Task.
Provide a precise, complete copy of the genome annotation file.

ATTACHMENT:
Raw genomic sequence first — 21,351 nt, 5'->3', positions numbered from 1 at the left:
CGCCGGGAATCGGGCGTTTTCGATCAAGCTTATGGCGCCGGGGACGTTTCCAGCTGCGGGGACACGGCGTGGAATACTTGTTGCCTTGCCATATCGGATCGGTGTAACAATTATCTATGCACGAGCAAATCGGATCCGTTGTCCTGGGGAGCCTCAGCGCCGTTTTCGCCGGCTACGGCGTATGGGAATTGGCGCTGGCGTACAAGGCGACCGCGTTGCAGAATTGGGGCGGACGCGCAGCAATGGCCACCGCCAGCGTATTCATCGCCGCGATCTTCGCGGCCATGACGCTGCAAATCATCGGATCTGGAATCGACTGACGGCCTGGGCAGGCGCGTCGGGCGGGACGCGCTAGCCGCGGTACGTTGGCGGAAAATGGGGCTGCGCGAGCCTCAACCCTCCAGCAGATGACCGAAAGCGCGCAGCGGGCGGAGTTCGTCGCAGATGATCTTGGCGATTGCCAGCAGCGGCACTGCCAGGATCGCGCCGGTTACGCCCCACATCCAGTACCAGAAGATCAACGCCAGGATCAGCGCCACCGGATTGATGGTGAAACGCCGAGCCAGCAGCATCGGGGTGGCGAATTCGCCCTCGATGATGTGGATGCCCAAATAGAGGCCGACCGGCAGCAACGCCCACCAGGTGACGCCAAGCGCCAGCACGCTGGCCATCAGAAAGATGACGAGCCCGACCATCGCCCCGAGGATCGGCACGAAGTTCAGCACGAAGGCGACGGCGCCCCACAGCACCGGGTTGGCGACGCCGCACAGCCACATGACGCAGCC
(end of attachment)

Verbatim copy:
Raw genomic sequence first — 21,351 nt, 5'->3', positions numbered from 1 at the left:
CGCCGGGAATCGGGCGTTTTCGATCAAGCTTATGGCGCCGGGGACGTTTCCAGCTGCGGGGACACGGCGTGGAATACTTGTTGCCTTGCCATATCGGATCGGTGTAACAATTATCTATGCACGAGCAAATCGGATCCGTTGTCCTGGGGAGCCTCAGCGCCGTTTTCGCCGGCTACGGCGTATGGGAATTGGCGCTGGCGTACAAGGCGACCGCGTTGCAGAATTGGGGCGGACGCGCAGCAATGGCCACCGCCAGCGTATTCATCGCCGCGATCTTCGCGGCCATGACGCTGCAAATCATCGGATCTGGAATCGACTGACGGCCTGGGCAGGCGCGTCGGGCGGGACGCGCTAGCCGCGGTACGTTGGCGGAAAATGGGGCTGCGCGAGCCTCAACCCTCCAGCAGATGACCGAAAGCGCGCAGCGGGCGGAGTTCGTCGCAGATGATCTTGGCGATTGCCAGCAGCGGCACTGCCAGGATCGCGCCGGTTACGCCCCACATCCAGTACCAGAAGATCAACGCCAGGATCAGCGCCACCGGATTGATGGTGAAACGCCGAGCCAGCAGCATCGGGGTGGCGAATTCGCCCTCGATGATGTGGATGCCCAAATAGAGGCCGACCGGCAGCAACGCCCACCAGGTGACGCCAAGCGCCAGCACGCTGGCCATCAGAAAGATGACGAGCCCGACCATCGCCCCGAGGATCGGCACGAAGTTCAGCACGAAGGCGACGGCGCCCCACAGCACCGGGTTGGCGACGCCGCACAGCCACATGACGCAGCC